Tuesday, June 16, 2015

Fewer Weeks, More Boxes

We are down to just over three weeks until the big move. And the piles of boxes are growing in virtually every room. The studio is no exception. Until you pack it, you forget how much stuff you actually have. You forget how much wool and yarn and sewing material fits into those wire cubes that fill the long wall.

I have already filled 17 boxes and 6 bins. And that is in addition to the many Rubbermaid bins in the basement crawl space that are the "other" stuff - the felted wool sweaters, the blanket wool, etc.   I guess I can no longer kid my poor husband about the many, many, many boxes of hardcover books that he is moving to the new place. I am probably keeping stride with him - box for box.



Since the movers told us we didn't have to empty the big pieces, as long as there weren't bottles or breakables in there, I have shoeboxes of worms and small pieces of wool in two pieces and all my miscellaneous tools and necessities in others.

The walls are bare. I have taken down all my rugs and rolled them into my "hockey bag" (which has never actually been to a hockey arena). It was actually my daughter's camp bag many years ago and has carried my rugs to virtually every school and workshop I have taught in the past 8 years.


For the first time in over 5 years, I have packed away all my circular knitting needles, my dye samples and the other things that used to hang on hooks from a support pole in the middle of the room. 


Upping the degree of difficulty to this endeavour, I head off to teach at Loyalist College the day after our stuff arrives, so I have had to be mindful of what has to travel with me, so it will not get lost in the many boxes and bins. My supplies for class will be in rolling suitcases, other than the light box and frames, etc. They will be loaded into the truck and left there so that they don't inadvertently get unpacked. Fingers crossed.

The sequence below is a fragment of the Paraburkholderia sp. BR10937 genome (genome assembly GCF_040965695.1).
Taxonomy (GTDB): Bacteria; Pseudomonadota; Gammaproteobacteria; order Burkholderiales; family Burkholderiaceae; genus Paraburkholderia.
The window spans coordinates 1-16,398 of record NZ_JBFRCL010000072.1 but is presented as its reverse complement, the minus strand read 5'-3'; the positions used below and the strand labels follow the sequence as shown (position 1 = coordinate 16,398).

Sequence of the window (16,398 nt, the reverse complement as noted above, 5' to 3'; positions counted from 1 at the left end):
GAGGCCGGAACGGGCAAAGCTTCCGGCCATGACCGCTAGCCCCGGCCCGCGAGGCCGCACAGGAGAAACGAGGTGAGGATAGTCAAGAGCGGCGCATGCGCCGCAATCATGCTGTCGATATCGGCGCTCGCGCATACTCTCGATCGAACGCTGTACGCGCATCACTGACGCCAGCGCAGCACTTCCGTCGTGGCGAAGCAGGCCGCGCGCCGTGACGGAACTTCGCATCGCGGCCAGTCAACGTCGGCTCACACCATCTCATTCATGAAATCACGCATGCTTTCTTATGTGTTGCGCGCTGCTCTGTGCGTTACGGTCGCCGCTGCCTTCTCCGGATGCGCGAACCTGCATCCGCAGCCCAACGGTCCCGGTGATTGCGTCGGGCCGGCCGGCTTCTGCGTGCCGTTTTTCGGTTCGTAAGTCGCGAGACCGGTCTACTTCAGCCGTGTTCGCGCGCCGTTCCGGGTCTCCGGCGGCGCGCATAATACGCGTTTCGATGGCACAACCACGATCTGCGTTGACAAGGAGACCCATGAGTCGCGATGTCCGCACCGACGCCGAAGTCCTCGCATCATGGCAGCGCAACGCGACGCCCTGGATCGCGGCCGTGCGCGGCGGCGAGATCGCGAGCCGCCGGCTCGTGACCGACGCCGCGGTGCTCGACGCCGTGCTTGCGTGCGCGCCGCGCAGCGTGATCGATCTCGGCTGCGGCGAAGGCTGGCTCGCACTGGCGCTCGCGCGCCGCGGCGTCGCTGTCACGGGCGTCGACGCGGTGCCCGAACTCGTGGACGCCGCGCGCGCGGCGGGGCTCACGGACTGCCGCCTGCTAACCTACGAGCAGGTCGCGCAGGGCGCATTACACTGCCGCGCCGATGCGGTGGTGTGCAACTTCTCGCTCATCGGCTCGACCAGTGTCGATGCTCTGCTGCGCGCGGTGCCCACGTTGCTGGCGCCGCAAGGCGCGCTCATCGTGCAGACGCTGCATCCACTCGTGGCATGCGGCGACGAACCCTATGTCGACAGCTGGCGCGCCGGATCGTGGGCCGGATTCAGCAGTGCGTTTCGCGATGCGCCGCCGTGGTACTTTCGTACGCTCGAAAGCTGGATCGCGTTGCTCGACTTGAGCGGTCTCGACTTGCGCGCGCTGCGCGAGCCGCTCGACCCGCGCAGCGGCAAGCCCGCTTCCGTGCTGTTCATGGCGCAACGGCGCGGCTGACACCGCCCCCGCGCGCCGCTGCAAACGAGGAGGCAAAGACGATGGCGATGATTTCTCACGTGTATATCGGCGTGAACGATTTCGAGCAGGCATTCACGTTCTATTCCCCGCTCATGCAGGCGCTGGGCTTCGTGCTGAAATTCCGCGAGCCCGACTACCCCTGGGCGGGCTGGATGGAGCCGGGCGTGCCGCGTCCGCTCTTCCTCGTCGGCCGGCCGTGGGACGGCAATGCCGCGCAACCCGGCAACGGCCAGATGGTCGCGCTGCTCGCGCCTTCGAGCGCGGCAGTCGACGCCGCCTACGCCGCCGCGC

As I purged each of the pieces of furniture in the studio, I came across a few things that I hadn't seen in quite a while. This is one such item - a rock I painted in the 80's that serves as a door stop (or a very very large paper weight) and it pretty much describes how I feel about the whole process of moving. Between the lists, the packing, the prepping for a garage sale and getting ready for my class, this pretty much says it all.




Tuesday, June 2, 2015

Some New Moves for the Move

A while ago, I read an article on Pinterest about different packing ideas, and I have been incorporating some of them.  One was to use towels and t-shirts to wrap things, so vases etc. are wearing t-shirts that were almost ready for the trash - but will keep things safe as they travel. Same with hand towels and place mats and cloth napkins.

But the best one so far was this. Use socks on wine glasses - actually any kind of glasses or mugs - and it is awesome.


how cute is this? 

And a great way to pack your socks!

Martini glasses needed a man's work sock.

So now they are all nestled together - with lots more socks left for glasses and mugs. And when I unwrap them clean and safe at the other end, I just roll up the socks and put them away. ta da!

If you are not already on Pinterest, consider it. This is where all my new knowledge is coming from. lol. Definitely a smarter approach to packing. I am sure I would be much better at moving if I did it more often. And I wouldn't have nearly as much purging to do. 

But once every 25 years or so is good enough for me.